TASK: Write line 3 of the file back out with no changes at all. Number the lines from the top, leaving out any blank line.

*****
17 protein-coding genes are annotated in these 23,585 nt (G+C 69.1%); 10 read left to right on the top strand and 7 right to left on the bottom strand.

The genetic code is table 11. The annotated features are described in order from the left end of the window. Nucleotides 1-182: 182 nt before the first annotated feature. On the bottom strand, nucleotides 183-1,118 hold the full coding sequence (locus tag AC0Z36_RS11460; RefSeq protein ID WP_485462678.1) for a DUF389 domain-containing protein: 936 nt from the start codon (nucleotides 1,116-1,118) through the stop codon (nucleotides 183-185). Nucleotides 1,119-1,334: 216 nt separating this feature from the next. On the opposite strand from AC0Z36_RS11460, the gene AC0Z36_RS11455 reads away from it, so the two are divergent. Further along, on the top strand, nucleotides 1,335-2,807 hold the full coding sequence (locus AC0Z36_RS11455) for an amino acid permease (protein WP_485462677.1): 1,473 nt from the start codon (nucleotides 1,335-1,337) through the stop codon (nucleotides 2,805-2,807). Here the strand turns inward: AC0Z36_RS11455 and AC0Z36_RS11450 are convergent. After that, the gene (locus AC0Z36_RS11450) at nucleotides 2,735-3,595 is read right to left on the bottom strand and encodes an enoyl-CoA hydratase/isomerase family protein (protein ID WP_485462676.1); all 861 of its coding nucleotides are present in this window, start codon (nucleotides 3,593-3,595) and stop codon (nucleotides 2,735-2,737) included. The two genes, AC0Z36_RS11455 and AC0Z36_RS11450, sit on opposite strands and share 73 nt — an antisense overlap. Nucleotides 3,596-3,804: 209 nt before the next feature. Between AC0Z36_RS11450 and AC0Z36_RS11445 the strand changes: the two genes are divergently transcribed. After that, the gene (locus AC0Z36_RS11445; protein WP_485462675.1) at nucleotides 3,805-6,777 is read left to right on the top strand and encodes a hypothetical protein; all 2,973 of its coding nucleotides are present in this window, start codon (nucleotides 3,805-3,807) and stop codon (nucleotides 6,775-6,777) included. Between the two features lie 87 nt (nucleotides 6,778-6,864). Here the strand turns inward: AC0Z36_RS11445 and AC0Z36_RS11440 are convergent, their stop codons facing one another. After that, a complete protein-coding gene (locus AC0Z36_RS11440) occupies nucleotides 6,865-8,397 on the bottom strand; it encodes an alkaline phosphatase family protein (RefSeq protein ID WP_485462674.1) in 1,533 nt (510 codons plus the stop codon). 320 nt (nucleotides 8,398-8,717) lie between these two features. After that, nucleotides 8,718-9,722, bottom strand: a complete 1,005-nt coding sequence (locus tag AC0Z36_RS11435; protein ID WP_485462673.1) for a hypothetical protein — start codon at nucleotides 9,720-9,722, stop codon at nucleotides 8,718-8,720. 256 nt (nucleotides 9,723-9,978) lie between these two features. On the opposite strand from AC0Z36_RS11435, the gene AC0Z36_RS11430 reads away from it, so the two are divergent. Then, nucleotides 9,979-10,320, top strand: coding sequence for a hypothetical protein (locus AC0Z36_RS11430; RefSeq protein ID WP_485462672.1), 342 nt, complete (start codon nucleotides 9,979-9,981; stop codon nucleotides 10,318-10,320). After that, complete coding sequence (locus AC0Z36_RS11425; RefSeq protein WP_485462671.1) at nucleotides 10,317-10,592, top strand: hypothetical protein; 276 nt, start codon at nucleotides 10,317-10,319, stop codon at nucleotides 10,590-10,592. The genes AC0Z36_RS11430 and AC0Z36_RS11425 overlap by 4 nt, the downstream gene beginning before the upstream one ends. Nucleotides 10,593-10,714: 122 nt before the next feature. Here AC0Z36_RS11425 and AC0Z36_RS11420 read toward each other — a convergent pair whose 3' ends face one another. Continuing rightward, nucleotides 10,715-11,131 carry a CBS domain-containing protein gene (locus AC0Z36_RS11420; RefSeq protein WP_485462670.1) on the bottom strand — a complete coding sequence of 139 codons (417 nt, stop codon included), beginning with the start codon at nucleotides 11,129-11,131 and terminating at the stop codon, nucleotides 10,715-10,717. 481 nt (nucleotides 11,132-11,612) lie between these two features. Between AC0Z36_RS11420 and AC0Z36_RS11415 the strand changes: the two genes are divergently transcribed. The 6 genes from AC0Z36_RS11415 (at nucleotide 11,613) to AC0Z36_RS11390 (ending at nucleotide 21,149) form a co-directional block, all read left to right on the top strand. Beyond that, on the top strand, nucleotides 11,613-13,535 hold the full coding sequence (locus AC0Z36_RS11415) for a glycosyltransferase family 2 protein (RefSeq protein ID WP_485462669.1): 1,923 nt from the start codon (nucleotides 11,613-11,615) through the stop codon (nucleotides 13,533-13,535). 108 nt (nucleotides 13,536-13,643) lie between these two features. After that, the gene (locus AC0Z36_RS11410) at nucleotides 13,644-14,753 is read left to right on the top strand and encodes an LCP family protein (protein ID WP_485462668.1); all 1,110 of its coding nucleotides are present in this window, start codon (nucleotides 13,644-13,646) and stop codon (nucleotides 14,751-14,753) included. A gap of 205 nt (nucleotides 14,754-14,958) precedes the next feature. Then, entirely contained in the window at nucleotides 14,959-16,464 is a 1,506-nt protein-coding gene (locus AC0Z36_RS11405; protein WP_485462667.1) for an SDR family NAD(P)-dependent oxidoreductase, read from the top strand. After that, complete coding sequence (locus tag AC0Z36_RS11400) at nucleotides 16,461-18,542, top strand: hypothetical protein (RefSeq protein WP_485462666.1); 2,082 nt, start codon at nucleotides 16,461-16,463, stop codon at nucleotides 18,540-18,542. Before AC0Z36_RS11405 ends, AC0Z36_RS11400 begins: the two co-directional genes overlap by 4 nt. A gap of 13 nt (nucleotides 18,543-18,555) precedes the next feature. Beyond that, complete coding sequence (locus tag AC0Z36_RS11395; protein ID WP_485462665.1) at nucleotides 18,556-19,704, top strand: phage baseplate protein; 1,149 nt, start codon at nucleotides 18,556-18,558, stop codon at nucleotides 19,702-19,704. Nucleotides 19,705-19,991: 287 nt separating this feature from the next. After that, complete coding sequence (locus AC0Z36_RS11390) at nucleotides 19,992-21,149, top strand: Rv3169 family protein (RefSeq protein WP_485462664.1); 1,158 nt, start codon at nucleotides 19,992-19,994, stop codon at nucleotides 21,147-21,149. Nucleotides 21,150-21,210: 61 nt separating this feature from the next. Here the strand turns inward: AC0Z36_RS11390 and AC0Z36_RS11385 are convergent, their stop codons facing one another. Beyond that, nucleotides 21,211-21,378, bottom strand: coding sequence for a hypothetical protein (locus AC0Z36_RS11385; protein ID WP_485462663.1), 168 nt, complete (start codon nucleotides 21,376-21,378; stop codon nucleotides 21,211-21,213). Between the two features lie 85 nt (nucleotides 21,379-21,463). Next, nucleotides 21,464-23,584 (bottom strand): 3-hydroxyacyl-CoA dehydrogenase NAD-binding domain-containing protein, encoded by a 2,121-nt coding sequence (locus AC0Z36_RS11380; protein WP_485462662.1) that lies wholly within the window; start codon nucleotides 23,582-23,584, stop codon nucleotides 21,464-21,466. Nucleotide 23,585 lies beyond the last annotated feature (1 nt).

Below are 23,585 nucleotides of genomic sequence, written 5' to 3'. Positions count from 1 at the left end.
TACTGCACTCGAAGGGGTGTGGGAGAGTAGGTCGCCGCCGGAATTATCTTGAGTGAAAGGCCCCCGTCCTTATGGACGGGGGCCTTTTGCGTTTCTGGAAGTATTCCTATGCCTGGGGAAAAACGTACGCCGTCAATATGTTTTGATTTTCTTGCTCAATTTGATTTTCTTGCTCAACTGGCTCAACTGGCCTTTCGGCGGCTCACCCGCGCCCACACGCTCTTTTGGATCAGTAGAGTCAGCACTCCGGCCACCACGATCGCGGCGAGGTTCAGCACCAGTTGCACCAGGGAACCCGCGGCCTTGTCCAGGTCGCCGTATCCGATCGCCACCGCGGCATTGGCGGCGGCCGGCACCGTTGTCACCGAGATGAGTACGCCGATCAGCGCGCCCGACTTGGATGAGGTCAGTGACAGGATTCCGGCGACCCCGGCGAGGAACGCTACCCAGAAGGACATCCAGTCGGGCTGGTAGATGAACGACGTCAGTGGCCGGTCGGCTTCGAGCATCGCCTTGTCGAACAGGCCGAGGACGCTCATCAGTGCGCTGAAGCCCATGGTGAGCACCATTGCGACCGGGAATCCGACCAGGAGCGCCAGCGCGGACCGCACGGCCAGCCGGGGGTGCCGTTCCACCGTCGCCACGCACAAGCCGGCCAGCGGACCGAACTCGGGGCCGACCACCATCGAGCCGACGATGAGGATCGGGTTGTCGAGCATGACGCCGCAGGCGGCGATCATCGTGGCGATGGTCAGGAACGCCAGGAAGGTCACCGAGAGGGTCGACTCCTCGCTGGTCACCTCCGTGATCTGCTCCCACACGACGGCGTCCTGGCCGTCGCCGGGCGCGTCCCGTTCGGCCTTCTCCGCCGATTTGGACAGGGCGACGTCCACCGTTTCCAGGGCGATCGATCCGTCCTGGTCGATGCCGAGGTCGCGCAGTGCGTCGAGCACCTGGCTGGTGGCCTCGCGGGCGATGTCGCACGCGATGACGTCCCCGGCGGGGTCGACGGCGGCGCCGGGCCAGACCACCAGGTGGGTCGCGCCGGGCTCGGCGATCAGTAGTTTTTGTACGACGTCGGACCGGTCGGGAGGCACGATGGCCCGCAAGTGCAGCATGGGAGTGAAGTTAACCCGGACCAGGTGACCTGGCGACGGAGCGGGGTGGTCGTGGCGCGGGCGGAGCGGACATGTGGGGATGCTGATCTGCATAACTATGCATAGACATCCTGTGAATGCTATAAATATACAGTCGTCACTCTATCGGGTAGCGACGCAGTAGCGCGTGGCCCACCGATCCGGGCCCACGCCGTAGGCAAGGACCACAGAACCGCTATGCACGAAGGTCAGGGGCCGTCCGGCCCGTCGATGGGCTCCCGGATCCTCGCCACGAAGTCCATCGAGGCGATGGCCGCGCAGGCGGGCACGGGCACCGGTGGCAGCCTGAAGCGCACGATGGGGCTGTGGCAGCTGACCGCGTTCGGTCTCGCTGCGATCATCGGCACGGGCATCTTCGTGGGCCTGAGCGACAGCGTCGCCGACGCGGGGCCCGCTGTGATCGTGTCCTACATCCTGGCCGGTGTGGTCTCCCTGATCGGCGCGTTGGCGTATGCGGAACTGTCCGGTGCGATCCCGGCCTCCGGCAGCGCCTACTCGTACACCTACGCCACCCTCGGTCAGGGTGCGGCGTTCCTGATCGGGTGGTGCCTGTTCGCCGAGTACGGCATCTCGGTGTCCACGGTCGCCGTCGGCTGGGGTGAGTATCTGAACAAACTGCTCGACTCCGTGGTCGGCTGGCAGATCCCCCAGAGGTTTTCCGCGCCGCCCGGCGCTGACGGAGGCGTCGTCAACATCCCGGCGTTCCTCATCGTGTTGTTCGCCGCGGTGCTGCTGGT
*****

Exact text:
Below are 23,585 nucleotides of genomic sequence, written 5' to 3'. Positions count from 1 at the left end.